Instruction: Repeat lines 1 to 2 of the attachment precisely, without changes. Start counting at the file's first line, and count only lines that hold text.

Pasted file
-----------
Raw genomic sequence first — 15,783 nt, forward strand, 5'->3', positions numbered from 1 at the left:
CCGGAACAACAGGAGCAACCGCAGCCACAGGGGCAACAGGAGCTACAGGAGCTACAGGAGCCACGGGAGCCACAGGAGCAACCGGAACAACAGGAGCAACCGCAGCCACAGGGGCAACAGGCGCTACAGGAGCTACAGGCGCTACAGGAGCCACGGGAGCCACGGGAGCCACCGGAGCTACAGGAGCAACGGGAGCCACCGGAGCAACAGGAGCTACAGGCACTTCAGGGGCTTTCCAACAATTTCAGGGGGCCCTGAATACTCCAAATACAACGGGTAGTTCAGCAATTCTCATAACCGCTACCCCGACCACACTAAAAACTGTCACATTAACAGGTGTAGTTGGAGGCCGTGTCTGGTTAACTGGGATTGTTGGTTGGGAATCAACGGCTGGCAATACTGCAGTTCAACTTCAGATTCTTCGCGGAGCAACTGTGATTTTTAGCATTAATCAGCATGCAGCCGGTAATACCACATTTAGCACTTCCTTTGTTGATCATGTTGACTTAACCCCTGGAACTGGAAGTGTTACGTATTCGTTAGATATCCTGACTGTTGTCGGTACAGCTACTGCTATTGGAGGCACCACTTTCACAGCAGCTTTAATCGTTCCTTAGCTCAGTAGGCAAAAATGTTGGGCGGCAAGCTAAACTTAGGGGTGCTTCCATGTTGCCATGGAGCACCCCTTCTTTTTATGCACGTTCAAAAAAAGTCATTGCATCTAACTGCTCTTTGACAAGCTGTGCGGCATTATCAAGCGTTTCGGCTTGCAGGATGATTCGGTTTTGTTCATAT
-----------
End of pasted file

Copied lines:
Raw genomic sequence first — 15,783 nt, forward strand, 5'->3', positions numbered from 1 at the left:
CCGGAACAACAGGAGCAACCGCAGCCACAGGGGCAACAGGAGCTACAGGAGCTACAGGAGCCACGGGAGCCACAGGAGCAACCGGAACAACAGGAGCAACCGCAGCCACAGGGGCAACAGGCGCTACAGGAGCTACAGGCGCTACAGGAGCCACGGGAGCCACGGGAGCCACCGGAGCTACAGGAGCAACGGGAGCCACCGGAGCAACAGGAGCTACAGGCACTTCAGGGGCTTTCCAACAATTTCAGGGGGCCCTGAATACTCCAAATACAACGGGTAGTTCAGCAATTCTCATAACCGCTACCCCGACCACACTAAAAACTGTCACATTAACAGGTGTAGTTGGAGGCCGTGTCTGGTTAACTGGGATTGTTGGTTGGGAATCAACGGCTGGCAATACTGCAGTTCAACTTCAGATTCTTCGCGGAGCAACTGTGATTTTTAGCATTAATCAGCATGCAGCCGGTAATACCACATTTAGCACTTCCTTTGTTGATCATGTTGACTTAACCCCTGGAACTGGAAGTGTTACGTATTCGTTAGATATCCTGACTGTTGTCGGTACAGCTACTGCTATTGGAGGCACCACTTTCACAGCAGCTTTAATCGTTCCTTAGCTCAGTAGGCAAAAATGTTGGGCGGCAAGCTAAACTTAGGGGTGCTTCCATGTTGCCATGGAGCACCCCTTCTTTTTATGCACGTTCAAAAAAAGTCATTGCATCTAACTGCTCTTTGACAAGCTGTGCGGCATTATCAAGCGTTTCGGCTTGCAGGATGATTCGGTTTTGTTCATAT